The Collison Newsletter July 2014

 

                     HERBS  FOR  LIVER  HEALTH

                              1.  MILK  THISTLE*   

 

 

The health of the entire body is absolutely dependant upon the health of the liver. The liver is responsible for a wide variety of essential functions within the body, as described in detail in my May 2014 newsletter The Liver and Liver Disease, which is recommended to be read is association with this newsletter.

 

How does the liver become unhealthy?

 

The simple answer to this question is ..... modern life style. Alcohol, environmental pollutants, junk food, chemical food additives, pesticides, cosmetics and other chemicals such as sun-screens applied to the skin, household products, stress and pharmaceuticals can all kill liver cells. Then there are the various viral infections (hepatitis A-E).

 

My May 2014 newsletter The Liver and Liver Disease sets out the orthodox approach to the management of liver disease.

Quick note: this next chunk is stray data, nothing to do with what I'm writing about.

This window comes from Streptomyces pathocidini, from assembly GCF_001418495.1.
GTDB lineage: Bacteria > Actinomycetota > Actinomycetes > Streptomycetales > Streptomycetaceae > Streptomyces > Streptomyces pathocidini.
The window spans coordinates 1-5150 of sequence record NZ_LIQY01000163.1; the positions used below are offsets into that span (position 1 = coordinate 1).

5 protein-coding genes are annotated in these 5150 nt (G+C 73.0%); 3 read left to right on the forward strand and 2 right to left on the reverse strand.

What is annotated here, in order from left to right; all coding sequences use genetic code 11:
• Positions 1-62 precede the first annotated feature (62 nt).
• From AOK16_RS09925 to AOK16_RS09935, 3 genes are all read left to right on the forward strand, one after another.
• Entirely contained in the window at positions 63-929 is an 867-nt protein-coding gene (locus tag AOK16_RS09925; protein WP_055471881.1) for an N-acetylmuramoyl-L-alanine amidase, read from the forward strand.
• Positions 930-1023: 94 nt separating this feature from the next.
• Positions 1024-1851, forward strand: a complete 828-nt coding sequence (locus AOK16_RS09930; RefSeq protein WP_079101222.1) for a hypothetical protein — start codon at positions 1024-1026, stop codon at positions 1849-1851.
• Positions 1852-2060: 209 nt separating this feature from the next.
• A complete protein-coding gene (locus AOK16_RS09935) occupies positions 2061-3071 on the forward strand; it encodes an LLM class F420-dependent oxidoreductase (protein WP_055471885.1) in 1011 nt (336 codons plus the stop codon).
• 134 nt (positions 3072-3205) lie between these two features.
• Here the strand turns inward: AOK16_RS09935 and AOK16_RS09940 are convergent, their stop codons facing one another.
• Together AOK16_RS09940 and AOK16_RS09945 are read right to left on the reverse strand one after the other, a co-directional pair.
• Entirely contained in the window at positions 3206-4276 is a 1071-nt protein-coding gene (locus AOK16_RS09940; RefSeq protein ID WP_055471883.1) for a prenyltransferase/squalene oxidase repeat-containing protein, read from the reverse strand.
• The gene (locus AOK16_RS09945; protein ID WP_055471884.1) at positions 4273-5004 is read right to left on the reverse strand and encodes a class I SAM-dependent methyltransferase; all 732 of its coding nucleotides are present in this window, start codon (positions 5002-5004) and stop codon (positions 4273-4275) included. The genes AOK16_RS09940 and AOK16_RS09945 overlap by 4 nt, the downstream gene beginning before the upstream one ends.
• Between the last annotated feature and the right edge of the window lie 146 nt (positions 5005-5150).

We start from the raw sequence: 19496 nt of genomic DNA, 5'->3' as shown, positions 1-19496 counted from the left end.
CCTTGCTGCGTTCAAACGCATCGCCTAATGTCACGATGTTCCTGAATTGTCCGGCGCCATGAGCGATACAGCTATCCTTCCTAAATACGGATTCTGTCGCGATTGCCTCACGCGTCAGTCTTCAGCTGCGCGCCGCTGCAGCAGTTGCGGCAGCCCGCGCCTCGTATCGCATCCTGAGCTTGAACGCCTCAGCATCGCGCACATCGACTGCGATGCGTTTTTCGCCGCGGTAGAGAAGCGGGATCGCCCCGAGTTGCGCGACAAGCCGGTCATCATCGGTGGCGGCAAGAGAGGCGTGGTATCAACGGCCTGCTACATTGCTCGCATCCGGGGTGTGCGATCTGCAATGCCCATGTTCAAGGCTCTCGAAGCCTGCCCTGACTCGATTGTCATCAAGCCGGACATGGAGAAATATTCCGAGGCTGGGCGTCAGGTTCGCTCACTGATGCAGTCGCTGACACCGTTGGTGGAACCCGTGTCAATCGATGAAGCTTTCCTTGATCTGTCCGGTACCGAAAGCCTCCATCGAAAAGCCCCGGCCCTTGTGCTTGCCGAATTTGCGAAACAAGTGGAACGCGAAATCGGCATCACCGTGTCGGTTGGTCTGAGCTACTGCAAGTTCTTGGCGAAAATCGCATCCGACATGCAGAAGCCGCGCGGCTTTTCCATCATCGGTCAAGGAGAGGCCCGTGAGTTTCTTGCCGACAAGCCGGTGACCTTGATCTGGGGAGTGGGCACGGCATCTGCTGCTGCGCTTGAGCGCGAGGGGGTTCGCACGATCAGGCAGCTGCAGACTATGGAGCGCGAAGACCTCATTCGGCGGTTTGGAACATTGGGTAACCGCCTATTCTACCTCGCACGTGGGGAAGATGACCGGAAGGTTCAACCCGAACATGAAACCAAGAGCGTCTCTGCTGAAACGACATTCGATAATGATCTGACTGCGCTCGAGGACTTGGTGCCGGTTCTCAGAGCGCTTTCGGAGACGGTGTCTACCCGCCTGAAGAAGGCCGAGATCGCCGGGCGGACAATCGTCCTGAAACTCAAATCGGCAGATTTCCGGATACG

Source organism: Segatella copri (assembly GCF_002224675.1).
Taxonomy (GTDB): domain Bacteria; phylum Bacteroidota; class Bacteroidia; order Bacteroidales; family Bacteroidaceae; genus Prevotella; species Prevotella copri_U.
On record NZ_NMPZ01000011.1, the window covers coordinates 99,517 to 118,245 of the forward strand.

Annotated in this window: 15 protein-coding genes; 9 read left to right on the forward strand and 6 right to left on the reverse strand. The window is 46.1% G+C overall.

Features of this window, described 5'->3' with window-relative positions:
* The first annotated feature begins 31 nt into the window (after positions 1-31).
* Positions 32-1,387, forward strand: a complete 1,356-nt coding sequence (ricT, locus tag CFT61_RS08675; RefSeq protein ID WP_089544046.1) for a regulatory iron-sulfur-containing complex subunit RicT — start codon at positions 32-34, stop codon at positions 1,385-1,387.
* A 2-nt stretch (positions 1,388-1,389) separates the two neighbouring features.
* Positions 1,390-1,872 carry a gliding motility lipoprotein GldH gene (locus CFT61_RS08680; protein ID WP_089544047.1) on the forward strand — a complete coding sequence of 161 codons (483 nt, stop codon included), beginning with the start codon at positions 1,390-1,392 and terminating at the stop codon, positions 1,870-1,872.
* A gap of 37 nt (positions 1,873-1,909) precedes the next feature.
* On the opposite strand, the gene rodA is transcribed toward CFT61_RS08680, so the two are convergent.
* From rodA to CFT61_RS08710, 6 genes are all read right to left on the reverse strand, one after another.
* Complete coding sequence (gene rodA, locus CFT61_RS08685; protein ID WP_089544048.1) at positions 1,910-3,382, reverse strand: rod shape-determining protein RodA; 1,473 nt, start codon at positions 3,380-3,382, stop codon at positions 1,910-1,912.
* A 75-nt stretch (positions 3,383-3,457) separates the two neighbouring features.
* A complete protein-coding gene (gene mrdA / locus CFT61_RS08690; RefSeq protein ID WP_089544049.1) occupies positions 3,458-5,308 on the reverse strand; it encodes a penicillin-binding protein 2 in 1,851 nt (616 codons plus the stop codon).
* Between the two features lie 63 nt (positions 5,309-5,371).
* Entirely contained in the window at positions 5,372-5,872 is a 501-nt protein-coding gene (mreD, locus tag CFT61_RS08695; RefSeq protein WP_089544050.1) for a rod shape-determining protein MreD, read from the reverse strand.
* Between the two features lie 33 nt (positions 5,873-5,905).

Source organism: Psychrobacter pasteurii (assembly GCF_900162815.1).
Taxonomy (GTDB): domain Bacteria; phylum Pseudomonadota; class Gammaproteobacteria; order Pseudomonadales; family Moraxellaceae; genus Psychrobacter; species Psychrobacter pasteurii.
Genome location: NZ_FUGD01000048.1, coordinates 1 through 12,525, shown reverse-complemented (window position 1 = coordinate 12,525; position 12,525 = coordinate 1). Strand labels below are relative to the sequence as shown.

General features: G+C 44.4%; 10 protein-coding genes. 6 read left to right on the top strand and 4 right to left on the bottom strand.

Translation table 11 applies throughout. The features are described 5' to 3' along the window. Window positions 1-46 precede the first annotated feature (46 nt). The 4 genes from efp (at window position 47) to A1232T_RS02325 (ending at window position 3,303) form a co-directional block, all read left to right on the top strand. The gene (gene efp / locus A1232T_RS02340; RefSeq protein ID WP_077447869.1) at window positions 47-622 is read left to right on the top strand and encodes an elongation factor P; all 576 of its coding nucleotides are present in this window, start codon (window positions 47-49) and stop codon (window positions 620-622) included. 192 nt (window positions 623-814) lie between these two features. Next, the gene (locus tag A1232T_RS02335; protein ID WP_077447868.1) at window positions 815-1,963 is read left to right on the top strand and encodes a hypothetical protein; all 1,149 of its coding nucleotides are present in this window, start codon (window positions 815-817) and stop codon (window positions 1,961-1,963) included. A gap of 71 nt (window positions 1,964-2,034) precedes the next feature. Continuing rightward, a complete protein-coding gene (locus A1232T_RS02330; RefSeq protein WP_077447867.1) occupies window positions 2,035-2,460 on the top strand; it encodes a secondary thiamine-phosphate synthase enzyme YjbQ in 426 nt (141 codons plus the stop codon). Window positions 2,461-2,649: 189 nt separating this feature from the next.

For a healthy liver, a healthy life-style is essential. This must include: a dominantly alkaline diet (see my September 2005 newsletter Acid/ Alkaline Balance - The Ideal diet), containing foods that are nutrient-rich (see my March 2009 newsletter Foods for Health), correct weight (BMI < 25), physical activity (see my April 2013 newsletter Exercise - The Secret to Better Health) and, as far as is possible and practical, avoidance of environmental pollutants of all kinds, including EMR.

 

There are a number of herbs that are beneficial for a healthy liver, both to protect against disease of the liver and to treat diseases of the liver if present. These herbs will be the subjects of a series of newsletters entitled Herbs for Liver Health, of which this one, featuring Milk Thistle, is the first.

Milk Thistle 

Milk thistle, Silybum marianum, has been used for over 2,000 years as a herbal remedy for a variety of ailments, particularly liver disease. The seeds were used to treat chronic liver disease and to protect against liver toxins.